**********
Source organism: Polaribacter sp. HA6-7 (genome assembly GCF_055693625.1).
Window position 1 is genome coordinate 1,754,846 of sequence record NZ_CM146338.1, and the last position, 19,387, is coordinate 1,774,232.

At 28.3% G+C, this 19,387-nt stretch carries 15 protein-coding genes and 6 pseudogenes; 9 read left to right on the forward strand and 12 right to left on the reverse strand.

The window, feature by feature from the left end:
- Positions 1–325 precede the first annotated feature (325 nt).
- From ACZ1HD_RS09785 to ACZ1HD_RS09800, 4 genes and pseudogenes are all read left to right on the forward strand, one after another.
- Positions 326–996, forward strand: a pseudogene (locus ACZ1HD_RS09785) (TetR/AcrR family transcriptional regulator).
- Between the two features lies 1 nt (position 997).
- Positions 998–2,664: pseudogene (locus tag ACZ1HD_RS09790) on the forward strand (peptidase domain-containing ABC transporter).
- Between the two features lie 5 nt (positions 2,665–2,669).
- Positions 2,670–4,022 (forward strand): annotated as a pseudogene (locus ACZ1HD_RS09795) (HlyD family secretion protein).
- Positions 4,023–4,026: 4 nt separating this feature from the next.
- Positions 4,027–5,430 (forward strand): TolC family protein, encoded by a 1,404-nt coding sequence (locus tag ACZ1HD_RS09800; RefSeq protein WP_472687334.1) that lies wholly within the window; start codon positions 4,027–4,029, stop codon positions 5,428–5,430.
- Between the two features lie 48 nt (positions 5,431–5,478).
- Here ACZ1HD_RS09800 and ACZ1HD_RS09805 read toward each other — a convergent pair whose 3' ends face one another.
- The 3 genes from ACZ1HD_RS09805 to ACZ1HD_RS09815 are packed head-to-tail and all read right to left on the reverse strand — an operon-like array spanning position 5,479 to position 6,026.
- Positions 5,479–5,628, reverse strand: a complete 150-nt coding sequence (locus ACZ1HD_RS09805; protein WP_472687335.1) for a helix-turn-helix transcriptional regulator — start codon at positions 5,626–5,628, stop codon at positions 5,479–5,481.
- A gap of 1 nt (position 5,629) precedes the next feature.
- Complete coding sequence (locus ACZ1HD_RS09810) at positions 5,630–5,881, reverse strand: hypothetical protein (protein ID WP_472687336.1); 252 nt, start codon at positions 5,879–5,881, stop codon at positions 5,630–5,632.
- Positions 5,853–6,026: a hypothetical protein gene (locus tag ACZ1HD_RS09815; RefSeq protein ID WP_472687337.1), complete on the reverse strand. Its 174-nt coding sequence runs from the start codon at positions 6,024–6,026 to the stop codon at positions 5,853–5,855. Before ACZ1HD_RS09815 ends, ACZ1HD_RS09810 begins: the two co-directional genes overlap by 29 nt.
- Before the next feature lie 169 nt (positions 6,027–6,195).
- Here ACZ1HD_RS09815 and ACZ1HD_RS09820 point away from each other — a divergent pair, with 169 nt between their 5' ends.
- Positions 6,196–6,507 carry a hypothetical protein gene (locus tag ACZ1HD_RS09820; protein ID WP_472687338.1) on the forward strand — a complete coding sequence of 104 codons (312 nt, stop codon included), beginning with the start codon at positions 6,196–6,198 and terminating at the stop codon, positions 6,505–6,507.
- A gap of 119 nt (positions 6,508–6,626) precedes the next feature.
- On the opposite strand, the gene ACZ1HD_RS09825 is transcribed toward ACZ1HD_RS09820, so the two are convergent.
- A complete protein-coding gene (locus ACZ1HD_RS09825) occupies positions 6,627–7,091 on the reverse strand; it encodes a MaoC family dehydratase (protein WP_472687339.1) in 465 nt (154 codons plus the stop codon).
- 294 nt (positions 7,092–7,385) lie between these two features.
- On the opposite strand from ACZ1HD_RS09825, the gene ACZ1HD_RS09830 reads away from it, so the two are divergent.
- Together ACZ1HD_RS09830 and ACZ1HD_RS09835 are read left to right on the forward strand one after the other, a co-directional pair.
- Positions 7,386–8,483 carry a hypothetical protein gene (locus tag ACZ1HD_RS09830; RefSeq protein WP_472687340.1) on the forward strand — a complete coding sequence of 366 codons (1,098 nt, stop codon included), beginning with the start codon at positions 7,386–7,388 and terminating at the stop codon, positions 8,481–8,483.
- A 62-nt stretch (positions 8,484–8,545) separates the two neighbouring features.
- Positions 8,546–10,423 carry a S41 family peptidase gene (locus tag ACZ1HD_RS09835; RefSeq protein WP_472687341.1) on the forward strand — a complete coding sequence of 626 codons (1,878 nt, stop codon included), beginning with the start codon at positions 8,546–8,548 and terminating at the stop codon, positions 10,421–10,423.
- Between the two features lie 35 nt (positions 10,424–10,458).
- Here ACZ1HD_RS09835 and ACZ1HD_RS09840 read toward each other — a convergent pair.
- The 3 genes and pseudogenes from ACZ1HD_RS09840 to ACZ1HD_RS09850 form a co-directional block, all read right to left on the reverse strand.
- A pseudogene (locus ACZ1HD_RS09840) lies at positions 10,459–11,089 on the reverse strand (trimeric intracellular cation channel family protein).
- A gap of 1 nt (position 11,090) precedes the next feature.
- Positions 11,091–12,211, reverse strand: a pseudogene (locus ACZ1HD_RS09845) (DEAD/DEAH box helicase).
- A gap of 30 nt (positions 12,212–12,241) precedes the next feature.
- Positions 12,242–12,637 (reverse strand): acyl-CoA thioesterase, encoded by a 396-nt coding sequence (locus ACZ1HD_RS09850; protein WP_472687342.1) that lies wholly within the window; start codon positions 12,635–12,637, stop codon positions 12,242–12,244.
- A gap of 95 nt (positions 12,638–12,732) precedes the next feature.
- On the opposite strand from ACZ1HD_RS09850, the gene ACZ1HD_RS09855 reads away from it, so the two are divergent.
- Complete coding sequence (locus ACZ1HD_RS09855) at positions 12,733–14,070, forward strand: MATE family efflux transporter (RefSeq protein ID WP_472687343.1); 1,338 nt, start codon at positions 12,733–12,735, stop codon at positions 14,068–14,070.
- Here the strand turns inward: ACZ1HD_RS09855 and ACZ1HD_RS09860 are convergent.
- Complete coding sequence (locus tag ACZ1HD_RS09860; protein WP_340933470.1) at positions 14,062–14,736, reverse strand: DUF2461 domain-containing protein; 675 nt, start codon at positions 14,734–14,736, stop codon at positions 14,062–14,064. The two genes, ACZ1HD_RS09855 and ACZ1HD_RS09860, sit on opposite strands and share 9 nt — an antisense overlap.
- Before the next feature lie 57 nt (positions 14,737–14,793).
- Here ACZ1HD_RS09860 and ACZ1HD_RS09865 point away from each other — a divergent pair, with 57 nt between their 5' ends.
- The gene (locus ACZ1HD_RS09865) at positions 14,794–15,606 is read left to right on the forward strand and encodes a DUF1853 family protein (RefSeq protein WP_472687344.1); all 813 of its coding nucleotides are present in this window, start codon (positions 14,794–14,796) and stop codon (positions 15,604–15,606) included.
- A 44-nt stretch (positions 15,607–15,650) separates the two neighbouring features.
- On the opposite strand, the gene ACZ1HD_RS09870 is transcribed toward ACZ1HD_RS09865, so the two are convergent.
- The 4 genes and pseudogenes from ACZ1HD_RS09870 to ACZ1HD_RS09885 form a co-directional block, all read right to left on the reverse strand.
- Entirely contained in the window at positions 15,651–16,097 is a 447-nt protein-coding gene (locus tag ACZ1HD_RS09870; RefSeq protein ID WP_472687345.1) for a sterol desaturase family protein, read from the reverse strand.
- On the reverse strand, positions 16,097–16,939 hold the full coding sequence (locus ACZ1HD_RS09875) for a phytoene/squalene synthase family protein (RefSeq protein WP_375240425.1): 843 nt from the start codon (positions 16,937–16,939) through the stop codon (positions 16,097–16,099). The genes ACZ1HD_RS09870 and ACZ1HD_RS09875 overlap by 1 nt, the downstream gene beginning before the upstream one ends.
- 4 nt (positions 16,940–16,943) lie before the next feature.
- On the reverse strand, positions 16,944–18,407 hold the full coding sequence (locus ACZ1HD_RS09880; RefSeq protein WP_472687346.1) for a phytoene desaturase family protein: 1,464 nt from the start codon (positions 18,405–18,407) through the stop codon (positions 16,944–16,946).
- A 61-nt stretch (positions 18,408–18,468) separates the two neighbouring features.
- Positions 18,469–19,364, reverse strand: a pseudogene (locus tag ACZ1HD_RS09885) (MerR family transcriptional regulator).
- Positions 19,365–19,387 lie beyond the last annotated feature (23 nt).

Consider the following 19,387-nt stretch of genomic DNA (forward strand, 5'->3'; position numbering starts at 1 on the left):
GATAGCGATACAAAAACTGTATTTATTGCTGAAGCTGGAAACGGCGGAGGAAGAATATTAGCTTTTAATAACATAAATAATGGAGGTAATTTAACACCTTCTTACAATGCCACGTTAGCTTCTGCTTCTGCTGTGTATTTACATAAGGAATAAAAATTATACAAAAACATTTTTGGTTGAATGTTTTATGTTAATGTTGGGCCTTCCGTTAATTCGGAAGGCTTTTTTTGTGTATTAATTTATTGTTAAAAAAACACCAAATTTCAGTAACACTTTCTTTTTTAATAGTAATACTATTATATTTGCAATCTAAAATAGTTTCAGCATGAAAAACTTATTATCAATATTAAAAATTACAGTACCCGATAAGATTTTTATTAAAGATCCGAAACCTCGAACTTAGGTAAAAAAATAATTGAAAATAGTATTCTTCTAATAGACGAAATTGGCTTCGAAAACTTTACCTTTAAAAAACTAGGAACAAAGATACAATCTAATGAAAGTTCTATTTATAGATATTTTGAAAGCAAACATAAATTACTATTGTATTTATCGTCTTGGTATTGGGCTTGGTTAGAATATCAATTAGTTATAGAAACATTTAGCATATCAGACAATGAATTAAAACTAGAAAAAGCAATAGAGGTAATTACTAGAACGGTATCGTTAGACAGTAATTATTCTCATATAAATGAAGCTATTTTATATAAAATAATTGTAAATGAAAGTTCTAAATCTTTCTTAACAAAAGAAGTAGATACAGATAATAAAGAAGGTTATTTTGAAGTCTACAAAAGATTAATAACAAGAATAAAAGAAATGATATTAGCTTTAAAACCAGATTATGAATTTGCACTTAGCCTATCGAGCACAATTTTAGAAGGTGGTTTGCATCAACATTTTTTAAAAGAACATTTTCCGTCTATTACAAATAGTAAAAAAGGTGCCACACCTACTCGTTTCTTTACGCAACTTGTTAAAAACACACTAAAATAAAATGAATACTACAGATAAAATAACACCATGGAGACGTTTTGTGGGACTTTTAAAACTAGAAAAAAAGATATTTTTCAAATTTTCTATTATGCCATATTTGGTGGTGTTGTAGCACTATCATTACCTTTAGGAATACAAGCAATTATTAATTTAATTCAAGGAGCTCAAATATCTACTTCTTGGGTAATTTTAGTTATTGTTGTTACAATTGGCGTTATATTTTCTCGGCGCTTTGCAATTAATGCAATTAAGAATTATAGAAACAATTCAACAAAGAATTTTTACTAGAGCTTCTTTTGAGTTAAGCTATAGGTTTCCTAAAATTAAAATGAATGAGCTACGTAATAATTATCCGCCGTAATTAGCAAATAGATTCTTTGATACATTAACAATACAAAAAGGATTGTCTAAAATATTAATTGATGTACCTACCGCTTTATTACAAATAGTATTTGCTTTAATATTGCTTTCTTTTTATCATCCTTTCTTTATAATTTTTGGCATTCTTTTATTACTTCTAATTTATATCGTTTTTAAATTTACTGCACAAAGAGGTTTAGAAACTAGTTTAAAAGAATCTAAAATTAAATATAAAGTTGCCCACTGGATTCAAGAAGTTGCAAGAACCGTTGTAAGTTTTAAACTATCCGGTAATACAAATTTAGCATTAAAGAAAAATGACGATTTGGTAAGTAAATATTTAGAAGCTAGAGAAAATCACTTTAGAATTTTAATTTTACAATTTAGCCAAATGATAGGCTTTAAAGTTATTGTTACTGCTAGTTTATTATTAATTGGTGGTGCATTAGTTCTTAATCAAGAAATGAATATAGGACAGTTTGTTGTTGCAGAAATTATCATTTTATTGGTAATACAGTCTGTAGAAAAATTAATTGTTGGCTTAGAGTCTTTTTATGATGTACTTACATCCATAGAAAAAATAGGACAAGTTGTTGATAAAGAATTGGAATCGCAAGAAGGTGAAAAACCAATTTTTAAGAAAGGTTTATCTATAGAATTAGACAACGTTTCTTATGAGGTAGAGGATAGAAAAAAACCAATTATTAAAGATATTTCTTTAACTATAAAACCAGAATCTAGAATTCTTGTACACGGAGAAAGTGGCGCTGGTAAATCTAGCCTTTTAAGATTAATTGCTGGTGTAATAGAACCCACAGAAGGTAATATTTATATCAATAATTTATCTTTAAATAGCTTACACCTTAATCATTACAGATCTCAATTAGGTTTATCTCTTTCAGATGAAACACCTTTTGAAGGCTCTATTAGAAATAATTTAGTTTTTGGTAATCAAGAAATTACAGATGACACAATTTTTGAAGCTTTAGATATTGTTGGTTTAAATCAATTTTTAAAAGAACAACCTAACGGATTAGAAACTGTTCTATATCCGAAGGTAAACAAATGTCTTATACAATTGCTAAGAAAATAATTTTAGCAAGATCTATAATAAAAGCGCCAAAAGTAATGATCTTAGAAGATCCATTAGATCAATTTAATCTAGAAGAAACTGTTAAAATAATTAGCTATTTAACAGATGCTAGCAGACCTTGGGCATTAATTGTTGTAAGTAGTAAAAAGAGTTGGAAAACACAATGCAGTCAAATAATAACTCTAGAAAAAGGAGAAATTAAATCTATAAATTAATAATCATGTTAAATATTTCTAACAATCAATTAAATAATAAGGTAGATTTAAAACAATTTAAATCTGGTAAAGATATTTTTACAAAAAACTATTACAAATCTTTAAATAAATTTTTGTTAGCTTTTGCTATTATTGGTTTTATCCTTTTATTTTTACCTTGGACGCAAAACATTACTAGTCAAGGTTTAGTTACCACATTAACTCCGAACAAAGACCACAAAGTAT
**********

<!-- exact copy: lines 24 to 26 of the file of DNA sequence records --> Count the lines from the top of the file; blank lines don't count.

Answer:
- A gap of 119 nt (positions 6,508–6,626) precedes the next feature.
- On the opposite strand, the gene ACZ1HD_RS09825 is transcribed toward ACZ1HD_RS09820, so the two are convergent.
- A complete protein-coding gene (locus ACZ1HD_RS09825) occupies positions 6,627–7,091 on the reverse strand; it encodes a MaoC family dehydratase (protein WP_472687339.1) in 465 nt (154 codons plus the stop codon).